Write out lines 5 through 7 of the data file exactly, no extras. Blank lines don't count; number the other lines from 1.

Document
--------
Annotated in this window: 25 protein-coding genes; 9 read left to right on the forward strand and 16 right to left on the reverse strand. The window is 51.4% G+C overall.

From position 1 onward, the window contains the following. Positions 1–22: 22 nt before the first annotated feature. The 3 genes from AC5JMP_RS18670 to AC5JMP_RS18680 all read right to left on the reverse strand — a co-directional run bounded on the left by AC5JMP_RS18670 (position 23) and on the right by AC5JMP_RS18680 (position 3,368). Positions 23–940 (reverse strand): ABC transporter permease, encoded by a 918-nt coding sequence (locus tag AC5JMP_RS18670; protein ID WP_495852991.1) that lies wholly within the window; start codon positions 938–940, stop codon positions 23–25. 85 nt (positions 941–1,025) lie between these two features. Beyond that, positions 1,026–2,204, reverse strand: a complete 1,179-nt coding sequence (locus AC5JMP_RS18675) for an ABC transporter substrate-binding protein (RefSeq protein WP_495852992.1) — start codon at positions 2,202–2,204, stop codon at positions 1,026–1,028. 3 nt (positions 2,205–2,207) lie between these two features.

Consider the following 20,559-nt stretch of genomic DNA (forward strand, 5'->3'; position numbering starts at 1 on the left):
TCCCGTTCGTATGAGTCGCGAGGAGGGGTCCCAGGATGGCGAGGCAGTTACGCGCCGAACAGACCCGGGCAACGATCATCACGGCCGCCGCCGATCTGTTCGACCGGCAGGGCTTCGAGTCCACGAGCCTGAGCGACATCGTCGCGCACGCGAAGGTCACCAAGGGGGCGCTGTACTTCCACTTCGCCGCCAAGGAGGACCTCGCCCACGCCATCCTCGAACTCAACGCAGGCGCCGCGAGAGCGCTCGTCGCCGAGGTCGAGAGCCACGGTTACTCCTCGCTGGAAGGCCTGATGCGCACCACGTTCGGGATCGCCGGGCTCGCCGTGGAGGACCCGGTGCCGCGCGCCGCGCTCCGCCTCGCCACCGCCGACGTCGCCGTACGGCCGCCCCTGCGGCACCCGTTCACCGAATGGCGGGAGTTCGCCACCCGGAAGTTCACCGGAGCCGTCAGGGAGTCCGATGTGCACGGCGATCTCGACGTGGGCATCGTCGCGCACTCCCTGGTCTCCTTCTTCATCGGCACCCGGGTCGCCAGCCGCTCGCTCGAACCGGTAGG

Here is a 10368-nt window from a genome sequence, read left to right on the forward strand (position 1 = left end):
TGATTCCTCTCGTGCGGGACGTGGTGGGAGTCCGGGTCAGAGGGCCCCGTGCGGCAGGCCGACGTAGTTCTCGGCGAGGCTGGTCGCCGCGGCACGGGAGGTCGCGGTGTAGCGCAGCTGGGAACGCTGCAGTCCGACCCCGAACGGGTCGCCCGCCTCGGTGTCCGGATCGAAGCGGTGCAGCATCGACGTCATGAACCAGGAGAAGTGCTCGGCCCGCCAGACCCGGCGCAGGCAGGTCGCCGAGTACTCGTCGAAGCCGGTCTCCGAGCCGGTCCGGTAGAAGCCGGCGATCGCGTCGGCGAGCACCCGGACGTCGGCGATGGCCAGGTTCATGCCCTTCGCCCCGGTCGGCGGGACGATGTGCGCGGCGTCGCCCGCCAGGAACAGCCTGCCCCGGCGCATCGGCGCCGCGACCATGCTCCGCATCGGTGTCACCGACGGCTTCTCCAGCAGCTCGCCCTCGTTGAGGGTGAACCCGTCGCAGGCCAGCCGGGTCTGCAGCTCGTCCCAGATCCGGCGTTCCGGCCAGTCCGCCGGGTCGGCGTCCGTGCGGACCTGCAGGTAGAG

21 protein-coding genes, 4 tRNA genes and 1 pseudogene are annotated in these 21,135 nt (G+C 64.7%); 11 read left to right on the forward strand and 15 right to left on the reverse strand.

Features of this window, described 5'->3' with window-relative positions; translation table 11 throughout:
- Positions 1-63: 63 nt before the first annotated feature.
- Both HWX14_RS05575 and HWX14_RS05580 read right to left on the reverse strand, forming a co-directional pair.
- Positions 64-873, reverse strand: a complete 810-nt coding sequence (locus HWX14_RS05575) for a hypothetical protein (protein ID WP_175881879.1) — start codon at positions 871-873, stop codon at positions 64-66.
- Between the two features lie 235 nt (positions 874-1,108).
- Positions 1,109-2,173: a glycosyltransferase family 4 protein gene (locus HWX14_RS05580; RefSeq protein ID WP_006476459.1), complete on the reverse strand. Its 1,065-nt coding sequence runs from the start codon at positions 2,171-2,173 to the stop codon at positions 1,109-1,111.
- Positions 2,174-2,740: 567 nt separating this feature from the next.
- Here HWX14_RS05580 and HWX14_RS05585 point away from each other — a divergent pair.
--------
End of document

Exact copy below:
Here is a 10368-nt window from a genome sequence, read left to right on the forward strand (position 1 = left end):
TGATTCCTCTCGTGCGGGACGTGGTGGGAGTCCGGGTCAGAGGGCCCCGTGCGGCAGGCCGACGTAGTTCTCGGCGAGGCTGGTCGCCGCGGCACGGGAGGTCGCGGTGTAGCGCAGCTGGGAACGCTGCAGTCCGACCCCGAACGGGTCGCCCGCCTCGGTGTCCGGATCGAAGCGGTGCAGCATCGACGTCATGAACCAGGAGAAGTGCTCGGCCCGCCAGACCCGGCGCAGGCAGGTCGCCGAGTACTCGTCGAAGCCGGTCTCCGAGCCGGTCCGGTAGAAGCCGGCGATCGCGTCGGCGAGCACCCGGACGTCGGCGATGGCCAGGTTCATGCCCTTCGCCCCGGTCGGCGGGACGATGTGCGCGGCGTCGCCCGCCAGGAACAGCCTGCCCCGGCGCATCGGCGCCGCGACCATGCTCCGCATCGGTGTCACCGACGGCTTCTCCAGCAGCTCGCCCTCGTTGAGGGTGAACCCGTCGCAGGCCAGCCGGGTCTGCAGCTCGTCCCAGATCCGGCGTTCCGGCCAGTCCGCCGGGTCGGCGTCCGTGCGGACCTGCAGGTAGAG

21 protein-coding genes, 4 tRNA genes and 1 pseudogene are annotated in these 21,135 nt (G+C 64.7%); 11 read left to right on the forward strand and 15 right to left on the reverse strand.